"No man can become rich without himself enriching others"
Andrew Carnegie

Friday, July 12, 2013

Prediction: This Company Could Save Millions of Lives... And Make You A Fortune

Česky: Pitná voda - kohoutek Español: Agua potable
Česky: Pitná voda - kohoutek Español: Agua potable (Photo credit: Wikipedia)
By StreetAuthority

Boston, Jul.12, stock advice .- Let's be realistic. You're NOT going to get rich in a hurry by investing in mainstream blue-chip stocks. The S&P 500 is a handy benchmark and a good proxy for the U.S. economy, but it's not going to make anyone rich unless you have decades to invest.

If you want to truly soar above the market, you have to dedicate at least part of your portfolio to serious big-game hunting.

With that in mind, my team and I just released a report on my boldest predictions for 2014. (On Tuesday, I told you about one prediction.) These are ideas that you won't hear about in the mainstream financial press until it's too late.

In the past, my previous predictions have returned thousands of dollars to subscribers of my newsletter Game-Changing Stocks. Here's a brief look at a few of the triple-digit winners...

But my ideas for 2014 are some of the most exciting to date. In fact, I had such a hard time limiting myself to just 11 "game-changing" ideas that I had to leave some off the list.

I want to share one of these ideas with you today. Just because it didn't make the cut this year doesn't mean there isn't serious investment potential here.

In fact, I think patient investors could easily make a killing in the market with this idea.

But first, let me give you a little background so you fully understand the potential.

The world has a serious water shortage problem. The sad story is that at least a billion people lack adequate access to even minimal quantities of drinkable water, according to the United Nations.

And this is not the melodramatic carping of environmentalists. It's much more than that.

Some 2.8 billion people -- 44% of humanity -- live in areas of high water stress as defined by the Organisation for Economic Co-operation and Development.

Things aren't forecast to get any better. In fact, the future looks downright bleak. The World Bank says 3 billion people will live in areas with severe water shortages in the next 25 years, many of them in Africa, the Middle East and South Asia.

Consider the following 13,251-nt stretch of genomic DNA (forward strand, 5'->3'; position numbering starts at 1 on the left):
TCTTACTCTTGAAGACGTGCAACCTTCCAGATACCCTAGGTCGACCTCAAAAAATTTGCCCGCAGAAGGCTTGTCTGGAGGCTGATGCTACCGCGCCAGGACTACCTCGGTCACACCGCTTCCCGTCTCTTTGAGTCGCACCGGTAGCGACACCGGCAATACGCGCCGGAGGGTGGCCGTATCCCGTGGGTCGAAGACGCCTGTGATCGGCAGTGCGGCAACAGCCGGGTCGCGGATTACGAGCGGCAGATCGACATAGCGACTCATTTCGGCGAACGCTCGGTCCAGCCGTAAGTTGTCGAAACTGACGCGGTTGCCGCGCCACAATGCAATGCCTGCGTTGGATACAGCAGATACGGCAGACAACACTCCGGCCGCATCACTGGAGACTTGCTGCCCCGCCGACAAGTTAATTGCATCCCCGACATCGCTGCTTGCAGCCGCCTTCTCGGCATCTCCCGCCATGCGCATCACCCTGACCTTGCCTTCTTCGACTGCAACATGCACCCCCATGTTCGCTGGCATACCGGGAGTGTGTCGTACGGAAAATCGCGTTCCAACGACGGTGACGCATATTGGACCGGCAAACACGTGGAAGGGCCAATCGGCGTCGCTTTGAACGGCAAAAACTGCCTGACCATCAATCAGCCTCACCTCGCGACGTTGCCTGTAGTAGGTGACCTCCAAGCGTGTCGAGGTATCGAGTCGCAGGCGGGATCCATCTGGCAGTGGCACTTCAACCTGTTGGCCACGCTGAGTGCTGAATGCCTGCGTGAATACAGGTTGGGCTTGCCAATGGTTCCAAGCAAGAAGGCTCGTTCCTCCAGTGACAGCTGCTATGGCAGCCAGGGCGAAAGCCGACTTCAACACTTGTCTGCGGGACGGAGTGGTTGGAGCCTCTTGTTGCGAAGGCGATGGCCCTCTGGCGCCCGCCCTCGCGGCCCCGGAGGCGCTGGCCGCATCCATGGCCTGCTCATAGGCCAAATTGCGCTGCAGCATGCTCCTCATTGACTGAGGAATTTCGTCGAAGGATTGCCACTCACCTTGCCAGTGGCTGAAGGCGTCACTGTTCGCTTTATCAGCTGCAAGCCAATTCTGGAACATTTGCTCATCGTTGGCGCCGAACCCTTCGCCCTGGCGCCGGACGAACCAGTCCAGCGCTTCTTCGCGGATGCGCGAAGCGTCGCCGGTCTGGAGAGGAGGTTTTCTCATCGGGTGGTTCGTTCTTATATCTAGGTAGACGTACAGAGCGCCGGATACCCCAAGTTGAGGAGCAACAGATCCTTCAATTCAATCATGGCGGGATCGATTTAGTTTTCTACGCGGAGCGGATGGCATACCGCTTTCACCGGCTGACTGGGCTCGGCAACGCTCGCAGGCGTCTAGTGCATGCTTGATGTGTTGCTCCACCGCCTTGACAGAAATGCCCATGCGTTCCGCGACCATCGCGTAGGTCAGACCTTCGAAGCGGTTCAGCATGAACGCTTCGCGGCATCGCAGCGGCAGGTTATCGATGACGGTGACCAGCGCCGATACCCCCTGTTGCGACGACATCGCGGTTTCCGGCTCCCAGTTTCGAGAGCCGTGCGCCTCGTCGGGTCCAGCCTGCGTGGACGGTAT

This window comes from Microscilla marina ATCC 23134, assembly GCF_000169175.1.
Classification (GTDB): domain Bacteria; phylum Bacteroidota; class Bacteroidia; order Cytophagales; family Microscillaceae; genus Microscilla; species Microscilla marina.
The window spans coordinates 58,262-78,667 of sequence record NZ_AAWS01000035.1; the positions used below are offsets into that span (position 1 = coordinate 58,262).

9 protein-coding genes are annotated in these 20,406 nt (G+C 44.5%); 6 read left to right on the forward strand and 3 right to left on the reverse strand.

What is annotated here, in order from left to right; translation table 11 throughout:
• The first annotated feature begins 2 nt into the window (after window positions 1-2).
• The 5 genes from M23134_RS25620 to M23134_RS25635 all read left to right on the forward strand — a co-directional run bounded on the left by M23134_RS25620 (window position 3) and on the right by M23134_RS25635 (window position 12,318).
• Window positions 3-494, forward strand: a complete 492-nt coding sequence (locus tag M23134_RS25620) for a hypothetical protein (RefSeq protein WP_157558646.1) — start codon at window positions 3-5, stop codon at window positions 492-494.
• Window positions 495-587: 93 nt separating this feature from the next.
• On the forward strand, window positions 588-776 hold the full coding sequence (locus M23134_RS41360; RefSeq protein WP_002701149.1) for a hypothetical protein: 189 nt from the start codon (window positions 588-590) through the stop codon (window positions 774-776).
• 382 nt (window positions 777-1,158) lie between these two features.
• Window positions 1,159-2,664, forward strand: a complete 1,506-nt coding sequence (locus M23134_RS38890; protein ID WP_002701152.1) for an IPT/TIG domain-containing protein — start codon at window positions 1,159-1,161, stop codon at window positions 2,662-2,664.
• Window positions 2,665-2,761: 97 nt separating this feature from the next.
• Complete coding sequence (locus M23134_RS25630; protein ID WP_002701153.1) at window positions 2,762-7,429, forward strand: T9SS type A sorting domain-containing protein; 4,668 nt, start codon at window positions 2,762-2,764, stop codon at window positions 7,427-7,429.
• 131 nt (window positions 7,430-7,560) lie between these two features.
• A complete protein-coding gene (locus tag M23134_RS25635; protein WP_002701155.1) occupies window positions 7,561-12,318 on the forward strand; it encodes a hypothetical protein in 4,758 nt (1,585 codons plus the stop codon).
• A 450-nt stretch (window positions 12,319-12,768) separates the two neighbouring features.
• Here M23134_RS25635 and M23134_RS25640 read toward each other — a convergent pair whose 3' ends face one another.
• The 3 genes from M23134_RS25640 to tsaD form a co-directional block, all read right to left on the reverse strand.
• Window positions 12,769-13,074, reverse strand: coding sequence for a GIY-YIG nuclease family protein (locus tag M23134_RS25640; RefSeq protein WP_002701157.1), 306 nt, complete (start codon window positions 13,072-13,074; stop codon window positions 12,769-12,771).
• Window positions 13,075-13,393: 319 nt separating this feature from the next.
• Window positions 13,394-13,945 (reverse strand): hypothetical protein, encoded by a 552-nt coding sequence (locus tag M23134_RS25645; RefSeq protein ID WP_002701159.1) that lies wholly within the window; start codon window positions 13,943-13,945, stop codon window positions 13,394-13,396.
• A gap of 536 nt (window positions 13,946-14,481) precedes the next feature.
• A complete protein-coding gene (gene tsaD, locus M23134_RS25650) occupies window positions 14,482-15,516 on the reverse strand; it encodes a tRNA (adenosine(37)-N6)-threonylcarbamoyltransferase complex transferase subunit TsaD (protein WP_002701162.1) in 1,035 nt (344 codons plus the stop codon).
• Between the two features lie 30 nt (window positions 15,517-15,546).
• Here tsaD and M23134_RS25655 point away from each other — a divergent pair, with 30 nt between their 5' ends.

This water shortage has sent companies scrambling to come up with solutions to at least help get through this problem. For example, Monsanto (NYSE: MON), the world leader in agricultural products, is developing an entire line of seeds that produces plants that can thrive in low-water conditions.

No one knows the state of the world's water resources better than Monsanto, whose seeds are planted in every nation where man cultivates crops. And if Monsanto is betting its future revenues on low-water crops, then even the most skeptical observer ought to concede that water must be a pressing issue.

All this is a bit strange given that there is literally water everywhere. We're not running out of the stuff -- we have the exact amount of water we've always had. But as water usage has changed, the clean drinking water that communities survive on is becoming increasingly scarce.

Though most of the world is covered with water, only 1% of it is suitable for consumption.

Still, seawater is the inevitable solution to the world's shortages. Though potentially lethal if gulped down, seawater is perfectly potable when the compounds known collectively as "salts" are removed.

The fact is, we've got the water. The only question is whether we're willing to spend the money. Any water shortage can be solved tomorrow with a process known as reverse osmosis desalination, which basically means shooting water at extremely high pressure through a series of filters to remove the salt.

The only problem is that it's pricey. And unless the plant is built with an ingenious little piece of equipment, the clean water it produces is probably going to be too expensive.

Here's the kicker: This piece of equipment -- called a pressure exchanger -- is basically controlled by one company: Energy Recovery (Nasdaq: ERII).

Energy Recovery manufactures a device that captures the energy from a high-pressure stream of water and recycles it so as to decrease the pump workload -- think of it as the second peddler on a tandem bicycle who makes the uphill climbs half as steep.

By capturing that energy, a plant's overall energy bill can be reduced by up to 60%, according to Energy Recovery's regulatory filings.

Build a desalination plant without Energy Recovery's patented equipment, and your power bill might be $10 million a year. Install the devices, and the electricity costs could drop to $4 million. For cost-conscious operators like regional water utilities, the decision is a no-brainer.

As I say in my recently released report, I wouldn't invest more than 10% of your portfolio in these game-changing ideas. But, sometimes, that's all you need to move the needle on your returns.

Energy Recovery definitely has the potential to do major things in the future. And should be on anyone's radar who is looking for a 'game-changer' for their portfolio.

But, like I said, my other predictions for 2014 may be some of my best ideas yet. They all have the potential to lead you to a triple-digit winner. To find out what my 11 predictions for 2014 are, click here.

Enhanced by Zemanta